|Coral reefs are one of the most complex and colorful
tropical ecosystems. Coral reef organisms build massive and intricate
physical structures that are home to some of the most fascinating plants
and animals in the world. Although coral is often mistaken for a rock or
a plant, it is actually composed of tiny, fragile animals called coral
polyps. When we say "coral" we are actually referring to these animals
and the skeletons they leave behind after they die. The group includes
the important reef builders known as hermatypic corals, found in
tropical oceans. The colony of polyps functions essentially as a single
organism by sharing nutrients via a well developed gastrovascular
network, and the polyps are clones, each having the same genetic
structure. Each polyp generation grows on the skeletal remains of
previous generations, forming a structure that has a shape
characteristic of the species, but subject to environmental influences.
Most reefs are located between the tropics of Cancer and Capricorn, in
places such as the Pacific Ocean, the Indian Ocean, the Caribbean, the
Red Sea and the Arabian Gulf.
The largest and most famous coral reef in the world is the Great Barrier
Reef, located off the coast of Queensland, Australia. One of the seven
wonders of the natural world, it stretches for over 2,300 km, and is a
result of the build up of coral organisms over millions of years. It is
a truly amazing part of the world, and hugely diverse in the life forms
it supports – from algae to fish, from birds to reptiles, and even
mammals like dolphins, it supports a whole host of living things.
Interesting fact: the Great Barrier Reef is larger than the Great
Wall of China and is the only living thing on earth that can be seen
Tragically, coral reefs like the Great Barrier Reef are under threat.
Climate change has led to coral bleaching (loss of essential symbiotic
algae which can cause coral death) due to rising ocean temperatures.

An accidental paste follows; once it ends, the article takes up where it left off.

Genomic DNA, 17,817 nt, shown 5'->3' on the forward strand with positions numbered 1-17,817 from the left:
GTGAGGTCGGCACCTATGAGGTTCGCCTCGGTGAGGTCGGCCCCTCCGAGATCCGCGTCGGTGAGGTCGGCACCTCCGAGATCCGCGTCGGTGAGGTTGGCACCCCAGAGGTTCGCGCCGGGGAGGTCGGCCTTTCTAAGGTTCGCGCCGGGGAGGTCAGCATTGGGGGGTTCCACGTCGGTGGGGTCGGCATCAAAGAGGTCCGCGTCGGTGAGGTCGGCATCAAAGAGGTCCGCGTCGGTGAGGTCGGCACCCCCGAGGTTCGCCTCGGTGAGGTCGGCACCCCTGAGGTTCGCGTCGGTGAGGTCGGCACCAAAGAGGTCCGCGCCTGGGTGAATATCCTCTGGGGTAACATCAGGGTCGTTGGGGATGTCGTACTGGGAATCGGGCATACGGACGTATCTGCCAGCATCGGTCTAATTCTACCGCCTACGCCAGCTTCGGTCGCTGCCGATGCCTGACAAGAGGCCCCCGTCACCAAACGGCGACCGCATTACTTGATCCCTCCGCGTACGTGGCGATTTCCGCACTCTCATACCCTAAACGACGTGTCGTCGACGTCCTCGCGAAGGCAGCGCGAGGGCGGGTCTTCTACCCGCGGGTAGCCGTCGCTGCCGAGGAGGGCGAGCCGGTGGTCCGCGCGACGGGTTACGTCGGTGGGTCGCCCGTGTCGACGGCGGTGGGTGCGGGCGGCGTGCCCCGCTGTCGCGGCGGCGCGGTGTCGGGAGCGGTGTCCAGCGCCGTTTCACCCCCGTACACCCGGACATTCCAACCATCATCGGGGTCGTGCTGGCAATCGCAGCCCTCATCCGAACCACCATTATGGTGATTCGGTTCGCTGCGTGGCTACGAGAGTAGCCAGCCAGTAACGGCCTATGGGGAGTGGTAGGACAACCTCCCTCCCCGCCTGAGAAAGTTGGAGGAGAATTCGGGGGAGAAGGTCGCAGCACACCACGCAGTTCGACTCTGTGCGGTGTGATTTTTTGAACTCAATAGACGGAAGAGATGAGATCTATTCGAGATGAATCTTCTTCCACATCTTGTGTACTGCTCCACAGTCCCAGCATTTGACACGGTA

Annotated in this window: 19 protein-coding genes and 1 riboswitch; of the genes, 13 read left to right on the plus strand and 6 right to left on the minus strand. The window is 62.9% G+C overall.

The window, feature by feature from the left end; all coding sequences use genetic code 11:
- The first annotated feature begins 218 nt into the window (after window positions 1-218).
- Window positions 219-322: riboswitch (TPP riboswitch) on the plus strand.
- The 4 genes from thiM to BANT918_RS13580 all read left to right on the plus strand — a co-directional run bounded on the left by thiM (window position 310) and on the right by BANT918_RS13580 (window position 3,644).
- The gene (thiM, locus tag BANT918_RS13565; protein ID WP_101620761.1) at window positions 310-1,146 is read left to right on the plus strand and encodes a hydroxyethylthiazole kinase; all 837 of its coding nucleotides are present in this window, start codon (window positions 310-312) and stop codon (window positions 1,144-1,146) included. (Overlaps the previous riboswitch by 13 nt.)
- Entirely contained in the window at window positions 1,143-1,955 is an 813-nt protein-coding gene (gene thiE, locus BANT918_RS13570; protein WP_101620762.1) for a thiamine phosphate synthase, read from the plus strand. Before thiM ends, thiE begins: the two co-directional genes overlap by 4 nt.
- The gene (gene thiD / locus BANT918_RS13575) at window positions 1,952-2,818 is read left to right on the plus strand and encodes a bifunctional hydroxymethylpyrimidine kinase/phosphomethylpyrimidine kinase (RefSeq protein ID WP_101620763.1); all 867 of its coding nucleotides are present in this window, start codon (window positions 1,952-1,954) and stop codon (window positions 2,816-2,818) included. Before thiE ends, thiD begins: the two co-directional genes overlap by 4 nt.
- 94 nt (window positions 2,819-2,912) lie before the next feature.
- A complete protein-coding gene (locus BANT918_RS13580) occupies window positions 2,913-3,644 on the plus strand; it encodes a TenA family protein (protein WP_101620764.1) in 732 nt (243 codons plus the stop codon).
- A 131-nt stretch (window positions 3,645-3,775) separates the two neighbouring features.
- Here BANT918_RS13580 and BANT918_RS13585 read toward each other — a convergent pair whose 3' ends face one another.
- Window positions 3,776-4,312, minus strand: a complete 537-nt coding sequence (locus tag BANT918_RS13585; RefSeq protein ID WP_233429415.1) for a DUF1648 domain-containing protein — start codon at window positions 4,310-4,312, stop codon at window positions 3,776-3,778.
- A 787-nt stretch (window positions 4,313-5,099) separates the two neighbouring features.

Mass bleaching creates detrimental knock-on effects for coral
communities – for example, the fish that feed on or around the coral.
|Pollution is also causing a decline in coral reefs, due
to poorer water quality. Chemicals used in farming that make their way
into the sea are damaging. Shockingly, mining companies have been known
to empty vast amounts of waste water into coral reefs and this can have
serious effects on a reef population.
Similarly, shipping accidents – particularly oil spills – impact
negatively on the delicate balance of life in coral reefs. There are so
many species interacting at such mutual levels that any slight change in
external environment can tip this balance and create problems for the
reef. Human impact – industrialization in general – has over the years
destroyed large parts of coral reefs. The Great Barrier Reef, it was
found in a 2012 study, has lost over half its coral cover since 1985.
Other human activity, overfishing, for example, has led to a decline in
certain fish populations and disrupted the food chain. Nowadays, over
one third of the Great Barrier Reef is protected by law against removal
of any species, but some say that is not enough. Thankfully activities
like oil drilling are prohibited in the area.
Tourism, too, is considered damaging to this great reef: over two
million people visit it annually. While tourism is largely managed with
a view to being ecologically sustainable, there remain concerns about
the large volume of visitors. However, tourism is economically important
for the area.
What we must not forget is that the Great Barrier Reef is an important
feature in the culture of the aboriginal people who have lived in the
area for 40,000 years. In addition, coral reefs throughout the world are
incredibly rich areas of life, and their ecosystems have far-reaching
effects throughout the world. For these reasons, they should be
protected at all costs.